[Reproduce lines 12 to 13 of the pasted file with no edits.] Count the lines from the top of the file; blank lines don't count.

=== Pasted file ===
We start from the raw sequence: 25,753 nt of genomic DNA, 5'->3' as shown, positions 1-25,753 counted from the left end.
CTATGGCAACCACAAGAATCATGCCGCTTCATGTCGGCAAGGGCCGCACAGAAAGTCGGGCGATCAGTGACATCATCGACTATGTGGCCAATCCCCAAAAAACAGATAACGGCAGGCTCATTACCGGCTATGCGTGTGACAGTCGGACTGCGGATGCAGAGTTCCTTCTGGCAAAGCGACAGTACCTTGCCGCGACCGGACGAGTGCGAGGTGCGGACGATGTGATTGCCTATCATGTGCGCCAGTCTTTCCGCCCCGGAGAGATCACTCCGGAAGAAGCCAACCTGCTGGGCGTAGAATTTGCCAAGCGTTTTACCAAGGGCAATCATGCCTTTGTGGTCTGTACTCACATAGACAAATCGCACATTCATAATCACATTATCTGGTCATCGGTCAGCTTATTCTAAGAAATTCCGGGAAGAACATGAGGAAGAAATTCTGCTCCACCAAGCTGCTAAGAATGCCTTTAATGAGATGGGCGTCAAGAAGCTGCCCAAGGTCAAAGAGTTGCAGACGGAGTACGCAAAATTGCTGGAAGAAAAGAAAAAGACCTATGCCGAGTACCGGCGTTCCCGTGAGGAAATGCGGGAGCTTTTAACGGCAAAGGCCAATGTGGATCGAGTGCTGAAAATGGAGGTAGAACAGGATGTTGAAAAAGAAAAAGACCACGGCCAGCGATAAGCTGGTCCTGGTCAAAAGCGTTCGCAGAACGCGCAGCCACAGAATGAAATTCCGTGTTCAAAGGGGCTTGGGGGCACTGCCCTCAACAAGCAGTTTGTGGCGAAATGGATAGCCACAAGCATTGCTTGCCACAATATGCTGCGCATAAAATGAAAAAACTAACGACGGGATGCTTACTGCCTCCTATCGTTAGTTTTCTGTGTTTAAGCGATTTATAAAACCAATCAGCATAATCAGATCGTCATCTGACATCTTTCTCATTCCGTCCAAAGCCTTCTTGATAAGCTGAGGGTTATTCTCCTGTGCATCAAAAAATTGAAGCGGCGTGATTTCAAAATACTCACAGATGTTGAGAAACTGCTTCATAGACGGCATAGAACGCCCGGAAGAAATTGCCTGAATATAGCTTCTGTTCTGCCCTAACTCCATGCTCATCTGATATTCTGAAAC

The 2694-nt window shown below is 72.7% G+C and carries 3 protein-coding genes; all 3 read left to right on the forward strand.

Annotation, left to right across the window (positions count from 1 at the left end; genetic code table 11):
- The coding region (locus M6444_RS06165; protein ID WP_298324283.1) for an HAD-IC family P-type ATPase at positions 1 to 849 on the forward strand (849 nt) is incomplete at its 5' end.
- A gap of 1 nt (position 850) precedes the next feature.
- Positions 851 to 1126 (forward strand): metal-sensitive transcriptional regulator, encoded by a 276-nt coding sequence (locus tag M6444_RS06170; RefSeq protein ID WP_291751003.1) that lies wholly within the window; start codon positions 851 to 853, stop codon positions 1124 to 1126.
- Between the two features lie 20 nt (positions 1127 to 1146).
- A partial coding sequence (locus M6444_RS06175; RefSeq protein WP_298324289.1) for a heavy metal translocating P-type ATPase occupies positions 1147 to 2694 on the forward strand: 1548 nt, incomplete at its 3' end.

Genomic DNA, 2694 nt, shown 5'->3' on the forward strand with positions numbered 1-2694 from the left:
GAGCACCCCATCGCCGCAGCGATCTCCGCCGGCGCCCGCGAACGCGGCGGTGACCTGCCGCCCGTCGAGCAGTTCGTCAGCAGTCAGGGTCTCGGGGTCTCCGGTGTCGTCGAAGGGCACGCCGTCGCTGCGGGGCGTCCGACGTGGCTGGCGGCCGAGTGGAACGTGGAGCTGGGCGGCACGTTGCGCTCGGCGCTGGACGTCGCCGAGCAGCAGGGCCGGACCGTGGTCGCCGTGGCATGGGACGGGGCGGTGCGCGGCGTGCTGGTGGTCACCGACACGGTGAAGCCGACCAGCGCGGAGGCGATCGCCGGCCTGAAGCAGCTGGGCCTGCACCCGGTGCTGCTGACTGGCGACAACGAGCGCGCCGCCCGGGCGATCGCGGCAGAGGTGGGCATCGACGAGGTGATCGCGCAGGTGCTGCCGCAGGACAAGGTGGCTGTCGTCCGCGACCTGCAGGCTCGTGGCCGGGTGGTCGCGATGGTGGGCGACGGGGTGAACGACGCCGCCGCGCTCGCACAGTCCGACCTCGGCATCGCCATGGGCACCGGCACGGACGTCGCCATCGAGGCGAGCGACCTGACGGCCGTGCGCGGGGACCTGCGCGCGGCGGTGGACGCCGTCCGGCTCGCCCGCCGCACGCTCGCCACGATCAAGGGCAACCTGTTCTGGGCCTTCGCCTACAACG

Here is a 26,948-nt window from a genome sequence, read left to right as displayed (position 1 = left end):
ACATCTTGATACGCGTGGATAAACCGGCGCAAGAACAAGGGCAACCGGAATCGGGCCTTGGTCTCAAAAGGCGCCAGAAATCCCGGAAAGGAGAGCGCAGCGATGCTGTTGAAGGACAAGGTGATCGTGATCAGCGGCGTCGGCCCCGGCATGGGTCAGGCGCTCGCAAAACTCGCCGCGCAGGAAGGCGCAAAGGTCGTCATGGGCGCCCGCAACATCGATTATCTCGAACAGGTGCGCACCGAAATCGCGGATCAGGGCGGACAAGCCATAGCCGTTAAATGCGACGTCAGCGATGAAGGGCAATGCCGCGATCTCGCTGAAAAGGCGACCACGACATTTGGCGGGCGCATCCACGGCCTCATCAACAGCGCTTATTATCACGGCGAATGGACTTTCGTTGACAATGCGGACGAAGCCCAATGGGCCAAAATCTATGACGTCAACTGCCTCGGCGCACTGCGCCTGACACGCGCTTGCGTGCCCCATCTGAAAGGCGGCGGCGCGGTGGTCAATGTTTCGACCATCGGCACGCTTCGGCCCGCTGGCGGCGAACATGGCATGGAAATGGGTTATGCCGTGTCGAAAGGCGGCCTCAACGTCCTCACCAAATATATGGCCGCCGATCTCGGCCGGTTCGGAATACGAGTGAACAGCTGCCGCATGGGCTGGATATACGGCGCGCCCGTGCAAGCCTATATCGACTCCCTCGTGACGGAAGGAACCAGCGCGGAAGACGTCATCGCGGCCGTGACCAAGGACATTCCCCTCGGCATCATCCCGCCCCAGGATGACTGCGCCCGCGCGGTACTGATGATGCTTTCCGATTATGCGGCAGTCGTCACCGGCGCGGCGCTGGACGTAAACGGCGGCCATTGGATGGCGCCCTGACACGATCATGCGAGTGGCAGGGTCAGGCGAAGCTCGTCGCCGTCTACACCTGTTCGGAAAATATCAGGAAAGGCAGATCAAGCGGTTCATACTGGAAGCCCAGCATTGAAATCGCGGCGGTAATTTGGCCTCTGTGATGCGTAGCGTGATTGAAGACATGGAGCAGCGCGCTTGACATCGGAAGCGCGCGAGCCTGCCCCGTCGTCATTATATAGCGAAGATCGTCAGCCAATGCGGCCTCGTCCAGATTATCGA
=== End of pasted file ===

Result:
Here is a 26,948-nt window from a genome sequence, read left to right as displayed (position 1 = left end):
ACATCTTGATACGCGTGGATAAACCGGCGCAAGAACAAGGGCAACCGGAATCGGGCCTTGGTCTCAAAAGGCGCCAGAAATCCCGGAAAGGAGAGCGCAGCGATGCTGTTGAAGGACAAGGTGATCGTGATCAGCGGCGTCGGCCCCGGCATGGGTCAGGCGCTCGCAAAACTCGCCGCGCAGGAAGGCGCAAAGGTCGTCATGGGCGCCCGCAACATCGATTATCTCGAACAGGTGCGCACCGAAATCGCGGATCAGGGCGGACAAGCCATAGCCGTTAAATGCGACGTCAGCGATGAAGGGCAATGCCGCGATCTCGCTGAAAAGGCGACCACGACATTTGGCGGGCGCATCCACGGCCTCATCAACAGCGCTTATTATCACGGCGAATGGACTTTCGTTGACAATGCGGACGAAGCCCAATGGGCCAAAATCTATGACGTCAACTGCCTCGGCGCACTGCGCCTGACACGCGCTTGCGTGCCCCATCTGAAAGGCGGCGGCGCGGTGGTCAATGTTTCGACCATCGGCACGCTTCGGCCCGCTGGCGGCGAACATGGCATGGAAATGGGTTATGCCGTGTCGAAAGGCGGCCTCAACGTCCTCACCAAATATATGGCCGCCGATCTCGGCCGGTTCGGAATACGAGTGAACAGCTGCCGCATGGGCTGGATATACGGCGCGCCCGTGCAAGCCTATATCGACTCCCTCGTGACGGAAGGAACCAGCGCGGAAGACGTCATCGCGGCCGTGACCAAGGACATTCCCCTCGGCATCATCCCGCCCCAGGATGACTGCGCCCGCGCGGTACTGATGATGCTTTCCGATTATGCGGCAGTCGTCACCGGCGCGGCGCTGGACGTAAACGGCGGCCATTGGATGGCGCCCTGACACGATCATGCGAGTGGCAGGGTCAGGCGAAGCTCGTCGCCGTCTACACCTGTTCGGAAAATATCAGGAAAGGCAGATCAAGCGGTTCATACTGGAAGCCCAGCATTGAAATCGCGGCGGTAATTTGGCCTCTGTGATGCGTAGCGTGATTGAAGACATGGAGCAGCGCGCTTGACATCGGAAGCGCGCGAGCCTGCCCCGTCGTCATTATATAGCGAAGATCGTCAGCCAATGCGGCCTCGTCCAGATTATCGA